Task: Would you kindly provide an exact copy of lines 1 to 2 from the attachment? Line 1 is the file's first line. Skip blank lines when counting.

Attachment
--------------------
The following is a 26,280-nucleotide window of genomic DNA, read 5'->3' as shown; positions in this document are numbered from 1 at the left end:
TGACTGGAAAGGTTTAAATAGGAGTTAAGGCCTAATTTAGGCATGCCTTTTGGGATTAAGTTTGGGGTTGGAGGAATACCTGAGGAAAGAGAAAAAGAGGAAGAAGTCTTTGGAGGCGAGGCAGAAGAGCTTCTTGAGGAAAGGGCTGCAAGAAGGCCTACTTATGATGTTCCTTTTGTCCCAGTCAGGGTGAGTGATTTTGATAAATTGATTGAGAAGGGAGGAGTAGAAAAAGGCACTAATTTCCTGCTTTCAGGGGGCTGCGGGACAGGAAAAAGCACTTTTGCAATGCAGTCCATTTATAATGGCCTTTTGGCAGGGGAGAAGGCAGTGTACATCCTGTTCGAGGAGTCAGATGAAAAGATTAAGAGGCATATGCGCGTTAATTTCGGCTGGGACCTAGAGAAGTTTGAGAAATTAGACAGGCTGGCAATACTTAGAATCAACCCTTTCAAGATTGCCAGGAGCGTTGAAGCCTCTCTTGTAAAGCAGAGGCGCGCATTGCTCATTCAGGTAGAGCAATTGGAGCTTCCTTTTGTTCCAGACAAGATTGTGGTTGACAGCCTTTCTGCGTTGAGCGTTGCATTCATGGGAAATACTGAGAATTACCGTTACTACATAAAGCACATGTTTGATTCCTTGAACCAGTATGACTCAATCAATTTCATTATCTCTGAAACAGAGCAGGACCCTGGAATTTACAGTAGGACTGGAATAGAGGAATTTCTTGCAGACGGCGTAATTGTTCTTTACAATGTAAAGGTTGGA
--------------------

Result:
The following is a 26,280-nucleotide window of genomic DNA, read 5'->3' as shown; positions in this document are numbered from 1 at the left end:
TGACTGGAAAGGTTTAAATAGGAGTTAAGGCCTAATTTAGGCATGCCTTTTGGGATTAAGTTTGGGGTTGGAGGAATACCTGAGGAAAGAGAAAAAGAGGAAGAAGTCTTTGGAGGCGAGGCAGAAGAGCTTCTTGAGGAAAGGGCTGCAAGAAGGCCTACTTATGATGTTCCTTTTGTCCCAGTCAGGGTGAGTGATTTTGATAAATTGATTGAGAAGGGAGGAGTAGAAAAAGGCACTAATTTCCTGCTTTCAGGGGGCTGCGGGACAGGAAAAAGCACTTTTGCAATGCAGTCCATTTATAATGGCCTTTTGGCAGGGGAGAAGGCAGTGTACATCCTGTTCGAGGAGTCAGATGAAAAGATTAAGAGGCATATGCGCGTTAATTTCGGCTGGGACCTAGAGAAGTTTGAGAAATTAGACAGGCTGGCAATACTTAGAATCAACCCTTTCAAGATTGCCAGGAGCGTTGAAGCCTCTCTTGTAAAGCAGAGGCGCGCATTGCTCATTCAGGTAGAGCAATTGGAGCTTCCTTTTGTTCCAGACAAGATTGTGGTTGACAGCCTTTCTGCGTTGAGCGTTGCATTCATGGGAAATACTGAGAATTACCGTTACTACATAAAGCACATGTTTGATTCCTTGAACCAGTATGACTCAATCAATTTCATTATCTCTGAAACAGAGCAGGACCCTGGAATTTACAGTAGGACTGGAATAGAGGAATTTCTTGCAGACGGCGTAATTGTTCTTTACAATGTAAAGGTTGGA